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Confronting the Coffee Crisis: Can Fair Trade, Organic, and Specialty Coffees Reduce Small-Scale Farmer Vulnerability in Northern Nicaragua?

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  • Bacon, Chris

Abstract

This paper links changing global coffee markets to opportunities and vulnerabilities for sustaining small-scale farmer livelihoods in northern Nicaragua. Changing governance structures, corporate concentration, oversupply, interchangeable commodity grade beans, and low farm gate prices characterize the crisis in conventional coffee markets. In contrast, certified Fair Trade and organic are two alternative forms of specialty coffee trade and production that may offer opportunities for small-scale producers. A research team surveyed 228 farmers to measure the impact of sales on organic and Fair Trade markets. The results suggest that participation in organic and Fair Trade networks reduces farmers’ livelihood vulnerability.

Suggested Citation

  • Bacon, Chris, 2004. "Confronting the Coffee Crisis: Can Fair Trade, Organic, and Specialty Coffees Reduce Small-Scale Farmer Vulnerability in Northern Nicaragua?," Center for Global, International and Regional Studies, Working Paper Series qt0xn3f86t, Center for Global, International and Regional Studies, UC Santa Cruz.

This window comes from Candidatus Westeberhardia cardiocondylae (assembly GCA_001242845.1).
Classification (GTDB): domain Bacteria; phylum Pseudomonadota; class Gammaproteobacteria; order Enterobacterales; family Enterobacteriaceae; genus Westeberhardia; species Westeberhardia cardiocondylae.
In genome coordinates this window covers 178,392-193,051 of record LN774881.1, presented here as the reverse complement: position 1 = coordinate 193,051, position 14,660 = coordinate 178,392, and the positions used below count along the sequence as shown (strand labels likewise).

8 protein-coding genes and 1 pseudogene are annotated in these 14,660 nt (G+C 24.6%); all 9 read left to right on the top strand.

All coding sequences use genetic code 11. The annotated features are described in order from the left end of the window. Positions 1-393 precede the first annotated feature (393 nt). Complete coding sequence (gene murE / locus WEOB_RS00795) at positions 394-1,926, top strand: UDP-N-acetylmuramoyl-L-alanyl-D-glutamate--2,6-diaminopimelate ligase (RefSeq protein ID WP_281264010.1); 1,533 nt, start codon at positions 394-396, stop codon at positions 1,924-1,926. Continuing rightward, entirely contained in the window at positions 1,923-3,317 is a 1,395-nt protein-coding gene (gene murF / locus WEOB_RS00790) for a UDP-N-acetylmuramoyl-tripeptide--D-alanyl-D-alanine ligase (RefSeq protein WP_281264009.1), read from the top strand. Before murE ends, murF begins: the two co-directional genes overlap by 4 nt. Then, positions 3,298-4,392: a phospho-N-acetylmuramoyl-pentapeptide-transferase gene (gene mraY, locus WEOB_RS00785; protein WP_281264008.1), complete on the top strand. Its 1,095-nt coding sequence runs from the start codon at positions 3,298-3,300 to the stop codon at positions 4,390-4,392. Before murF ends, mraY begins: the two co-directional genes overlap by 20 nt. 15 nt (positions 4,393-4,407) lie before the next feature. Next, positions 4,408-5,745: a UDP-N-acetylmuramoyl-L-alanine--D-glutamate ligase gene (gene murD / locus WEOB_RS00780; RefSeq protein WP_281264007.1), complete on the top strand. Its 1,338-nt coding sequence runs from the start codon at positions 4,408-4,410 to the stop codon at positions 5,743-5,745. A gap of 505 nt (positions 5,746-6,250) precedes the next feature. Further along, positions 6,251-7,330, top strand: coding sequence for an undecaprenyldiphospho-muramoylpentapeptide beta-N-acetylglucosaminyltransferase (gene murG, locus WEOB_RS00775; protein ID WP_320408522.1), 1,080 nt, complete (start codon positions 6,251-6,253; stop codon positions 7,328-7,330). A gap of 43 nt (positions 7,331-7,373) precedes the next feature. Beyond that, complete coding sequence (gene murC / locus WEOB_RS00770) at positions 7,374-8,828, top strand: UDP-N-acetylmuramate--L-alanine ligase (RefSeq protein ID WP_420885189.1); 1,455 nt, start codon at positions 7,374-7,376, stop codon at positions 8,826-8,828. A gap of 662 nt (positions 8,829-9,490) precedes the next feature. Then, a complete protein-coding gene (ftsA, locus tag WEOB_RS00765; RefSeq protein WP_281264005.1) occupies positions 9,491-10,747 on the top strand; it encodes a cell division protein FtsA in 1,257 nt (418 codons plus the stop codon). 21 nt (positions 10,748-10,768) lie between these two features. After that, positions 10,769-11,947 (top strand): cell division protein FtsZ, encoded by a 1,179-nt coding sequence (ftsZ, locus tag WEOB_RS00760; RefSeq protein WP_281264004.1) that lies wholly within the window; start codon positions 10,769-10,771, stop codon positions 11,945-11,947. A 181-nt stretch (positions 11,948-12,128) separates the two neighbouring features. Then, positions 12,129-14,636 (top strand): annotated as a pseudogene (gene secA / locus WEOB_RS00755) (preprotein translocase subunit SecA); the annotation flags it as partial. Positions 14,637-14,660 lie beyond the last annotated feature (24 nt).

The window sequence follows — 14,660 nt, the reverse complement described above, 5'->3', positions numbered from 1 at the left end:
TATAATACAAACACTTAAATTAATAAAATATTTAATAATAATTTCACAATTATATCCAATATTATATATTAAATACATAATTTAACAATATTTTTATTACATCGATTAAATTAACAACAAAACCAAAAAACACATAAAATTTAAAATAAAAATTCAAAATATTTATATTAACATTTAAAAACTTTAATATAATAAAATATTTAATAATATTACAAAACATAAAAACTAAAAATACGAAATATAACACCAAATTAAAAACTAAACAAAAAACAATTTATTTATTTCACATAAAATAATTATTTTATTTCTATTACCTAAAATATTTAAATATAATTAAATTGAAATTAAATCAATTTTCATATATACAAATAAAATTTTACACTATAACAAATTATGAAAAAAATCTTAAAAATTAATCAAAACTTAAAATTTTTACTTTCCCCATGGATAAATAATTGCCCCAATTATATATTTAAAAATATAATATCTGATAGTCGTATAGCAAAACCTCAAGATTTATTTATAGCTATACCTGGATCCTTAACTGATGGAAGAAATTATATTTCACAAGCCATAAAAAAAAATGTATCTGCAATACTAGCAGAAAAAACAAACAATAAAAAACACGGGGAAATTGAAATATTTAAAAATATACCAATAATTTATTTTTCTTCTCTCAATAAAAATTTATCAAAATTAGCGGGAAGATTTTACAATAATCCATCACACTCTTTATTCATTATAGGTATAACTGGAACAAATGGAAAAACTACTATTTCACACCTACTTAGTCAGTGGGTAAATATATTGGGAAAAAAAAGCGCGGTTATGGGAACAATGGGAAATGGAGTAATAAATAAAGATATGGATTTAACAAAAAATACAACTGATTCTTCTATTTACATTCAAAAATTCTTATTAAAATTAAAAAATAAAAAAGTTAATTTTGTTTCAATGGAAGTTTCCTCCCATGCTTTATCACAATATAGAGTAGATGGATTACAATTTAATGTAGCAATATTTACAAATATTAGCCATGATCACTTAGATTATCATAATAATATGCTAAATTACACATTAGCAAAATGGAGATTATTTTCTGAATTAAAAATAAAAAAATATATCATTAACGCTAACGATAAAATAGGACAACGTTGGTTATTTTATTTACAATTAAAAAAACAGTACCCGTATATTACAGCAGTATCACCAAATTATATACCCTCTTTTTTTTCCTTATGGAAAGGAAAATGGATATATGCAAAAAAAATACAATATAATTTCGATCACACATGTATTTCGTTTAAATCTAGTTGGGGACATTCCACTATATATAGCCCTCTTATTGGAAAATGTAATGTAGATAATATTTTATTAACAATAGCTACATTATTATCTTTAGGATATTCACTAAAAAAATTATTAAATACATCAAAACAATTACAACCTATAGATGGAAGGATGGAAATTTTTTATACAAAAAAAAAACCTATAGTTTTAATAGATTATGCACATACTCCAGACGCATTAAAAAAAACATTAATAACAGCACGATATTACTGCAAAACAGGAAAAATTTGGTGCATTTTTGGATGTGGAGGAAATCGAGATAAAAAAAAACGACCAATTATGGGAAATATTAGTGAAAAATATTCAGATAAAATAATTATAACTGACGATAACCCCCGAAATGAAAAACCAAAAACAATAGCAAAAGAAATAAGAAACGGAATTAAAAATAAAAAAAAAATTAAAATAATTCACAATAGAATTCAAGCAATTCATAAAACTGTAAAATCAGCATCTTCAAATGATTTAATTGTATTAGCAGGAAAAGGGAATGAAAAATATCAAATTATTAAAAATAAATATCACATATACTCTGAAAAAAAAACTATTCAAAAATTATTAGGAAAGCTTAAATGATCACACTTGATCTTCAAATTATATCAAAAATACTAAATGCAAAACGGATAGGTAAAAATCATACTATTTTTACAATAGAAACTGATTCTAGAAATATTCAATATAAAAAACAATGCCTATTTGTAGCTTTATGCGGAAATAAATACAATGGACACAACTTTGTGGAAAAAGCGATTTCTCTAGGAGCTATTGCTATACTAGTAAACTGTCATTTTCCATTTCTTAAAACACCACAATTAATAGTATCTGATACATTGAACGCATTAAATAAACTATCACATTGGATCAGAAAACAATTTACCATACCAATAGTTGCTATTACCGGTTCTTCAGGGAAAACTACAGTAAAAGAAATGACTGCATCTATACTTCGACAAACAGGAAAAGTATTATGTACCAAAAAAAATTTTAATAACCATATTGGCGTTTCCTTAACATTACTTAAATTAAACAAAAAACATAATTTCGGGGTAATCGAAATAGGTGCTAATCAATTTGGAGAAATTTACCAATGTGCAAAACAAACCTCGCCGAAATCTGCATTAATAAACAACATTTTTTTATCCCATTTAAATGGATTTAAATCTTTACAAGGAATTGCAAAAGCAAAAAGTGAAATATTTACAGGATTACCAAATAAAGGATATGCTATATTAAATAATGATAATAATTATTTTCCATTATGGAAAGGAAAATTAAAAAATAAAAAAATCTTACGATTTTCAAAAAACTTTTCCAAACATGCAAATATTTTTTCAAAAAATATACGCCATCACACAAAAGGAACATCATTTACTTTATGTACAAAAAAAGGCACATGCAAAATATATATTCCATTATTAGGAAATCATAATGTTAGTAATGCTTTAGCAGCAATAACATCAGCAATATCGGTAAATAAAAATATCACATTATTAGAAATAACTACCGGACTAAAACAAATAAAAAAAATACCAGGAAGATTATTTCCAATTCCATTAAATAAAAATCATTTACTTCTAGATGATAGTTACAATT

• Handle: RePEc:cdl:glinre:qt0xn3f86t
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    References listed on IDEAS

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    1. Reardon, Thomas & Vosti, Stephen A., 1995. "Links between rural poverty and the environment in developing countries: Asset categories and investment poverty," World Development, Elsevier, vol. 23(9), pages 1495-1506, September.
    2. Jean-Louis COMBES & Patrick GUILLAUMONT, 2000. "Commodity Price Volatility, Vulnerability and Development," Working Papers 200015, CERDI.
    3. Varangis, Panos & Siegel, Paul & Giovannucci, Daniele & Lewin, Bryan, 2003. "Dealing with the coffee crisis in Central America - impacts and strategies," Policy Research Working Paper Series 2993, The World Bank.
    4. LeClair, Mark S., 2002. "Fighting the Tide: Alternative Trade Organizations in the Era of Global Free Trade," World Development, Elsevier, vol. 30(6), pages 949-958, June.
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    Cited by:

    1. Juan Ignacio Staricco, 2016. "Fair Trade and the Fetishization of Levinasian Ethics," Journal of Business Ethics, Springer, vol. 138(1), pages 1-16, September.
    2. repec:eee:wdevel:v:98:y:2017:i:c:p:45-57 is not listed on IDEAS
    3. David Phillips, 2014. "Uneven and unequal people-centered development: the case of Fair Trade and Malawi sugar producers," Agriculture and Human Values, Springer;The Agriculture, Food, & Human Values Society (AFHVS), vol. 31(4), pages 563-576, December.

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